This is the third post in the series, “The Practical Guide to the ISO 13485:2016 Practical Guide” (read the first installment and second installment). This post explores examples and applications provided within the Practical Guide for the implementation of a “risk-based approach,” along with color commentary from yours truly.
In the last installment, we left off at, “The Practical Guide has told us where the risk-based approach applies (everywhere), but we’re all still wondering what it actually is. The Practical Guide mirrors 13485:2016 in that it begins to discuss the risk-based approach as if the concept has already been defined and well understood by industry (it’s not).”
So what does the Practical Guide give us that is concrete? While more helpful than the standard, the Guide does reference risk- based approach methods. Some of these methods will be familiar to you—FMEA/FMECA, HACCP, FTA, ‘5 Why’s’, SWOT, Porter’s 5 forces, ‘what if’ questioning and brainstorming. The Practical Guide gives a single example for the application of a risk-based approach to QMS processes. The one-paragraph example suggests starting with a strength, weakness, opportunities and threats (SWOT) analysis for each QMS process. The SWOT becomes an input to a hazard, analysis and critical control points (HACCP) analysis, which is then used as an input to a project improvement plan intended to address QMS weaknesses.
I have a few bones to pick with this example. Let’s explore some concepts to implement a risk-based approach defined in the Practical Guide. (All examples are from page 36.)
Back in my day, we called this an internal audit. In fact, in ISO 13485:2016, the very purpose of an internal audit by definition is: “to determine whether the quality management system:
How is the intent of the risk-based approach example process different from an internal audit?
So, in the internal audit system, deficiencies and areas of improvement are identified in an audit report. Typically, each item is investigated in an audit response that involves a root cause investigation. Sounds like a “more detailed analysis” to me.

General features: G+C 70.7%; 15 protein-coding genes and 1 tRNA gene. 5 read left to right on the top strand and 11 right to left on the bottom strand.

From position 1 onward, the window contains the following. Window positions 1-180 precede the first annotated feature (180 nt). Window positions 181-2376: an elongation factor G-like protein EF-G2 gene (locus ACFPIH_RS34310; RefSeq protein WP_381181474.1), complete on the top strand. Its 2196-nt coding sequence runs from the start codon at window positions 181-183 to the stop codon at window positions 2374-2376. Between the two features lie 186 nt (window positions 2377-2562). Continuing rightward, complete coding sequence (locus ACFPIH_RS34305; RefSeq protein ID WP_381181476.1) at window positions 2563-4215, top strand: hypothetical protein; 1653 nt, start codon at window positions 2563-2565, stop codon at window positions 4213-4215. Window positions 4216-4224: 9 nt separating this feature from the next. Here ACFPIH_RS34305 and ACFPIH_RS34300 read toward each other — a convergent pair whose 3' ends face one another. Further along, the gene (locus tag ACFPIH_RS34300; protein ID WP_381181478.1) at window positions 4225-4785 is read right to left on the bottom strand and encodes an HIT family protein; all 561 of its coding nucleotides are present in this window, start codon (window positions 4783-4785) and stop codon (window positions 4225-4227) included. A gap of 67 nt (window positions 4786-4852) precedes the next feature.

Again, most audit response systems I have seen involve not only root cause analysis but corrective and preventive action plans coupled with effectiveness evaluations. How is a corrective or preventive action plan different from a “strong project plan for improvement”?
I fail to see why the Guide recommends creating a whole new, multi-layered risk-based analysis system when existing, long-standing systems within the QMS could be augmented with more risk-based concepts. The last thing small manufacturers need is to reinvent the wheel to meet a new expectation when existing systems can be made to fulfill the intent of the new risk-based approach requirement.
My last point of contention with the example is the number of layers and tools needed to conduct a comprehensive analysis of the quality management system. Let's do the math. (All examples are from page 36.)
By my count, there are five main overarching processes defined in the standard, not counting subsystems under each main process. Let’s just stick with these five for purposes of this example. At this point your company conducts five SWOTs.
Let’s conservatively assume that each SWOT identified two areas of improvement. Now your company conducts 10 HACCPs.
Let’s assume each HACCP identified three areas of weakness needing project plans. So now you have five SWOTs, 10 HACCPs and 30 project plans. That’s a minimum of 45 new documents, processes and project plans for your company to effectively manage on top of the existing QMS processes. And we all know that a single SWOT on the very large subsystems, like product realization, is impractical.
Needless to say, this resource-intense example isn’t practical to small- and mid-sized manufacturers and the Practical Guide leaves this portion of industry without actionable guidance. With only one example, some companies will find it difficult or impossible to extrapolate the structure of the risk-based approach and then apply it to their organization’s processes. Furthermore, the guidance is silent on what modeling a risk of not meeting a regulatory requirement would look like in this process.
In the next installment, we will conduct a historical review of the evolution of risk management, cross-link references to risk throughout the regulations and look at how all of these factors influence risk-based thinking. As my high school history teacher once told me, "You have to understand where you have been to understand where you are going." Stay tuned!
Michelle Lott has nearly 20 years of healthcare product experience and has distinguished herself in the industry with uniquely simple solutions to complex regulatory challenges. Lott’s depth and scope of experience enable her to drive regulatory and business success. Her specialties include crafting successful regulatory submissions and quality management systems for startup companies. For large companies, Lott offers remediation services and quality culture reprogramming. She founded Lean RAQA Systems, LLC, a regulatory and quality system solutions company, with the mission to Make Quality Make Sense. Lott has also previously held executive leadership roles for international regulatory and quality operations. She currently serves on the FDA’s Device Good Manufacturing Practices (DGMP) advisory committee as an industry representative, providing strategy and guidance to the FDA on key topics. Lott continues to run her own company, providing thought leadership through her blog and newsletter.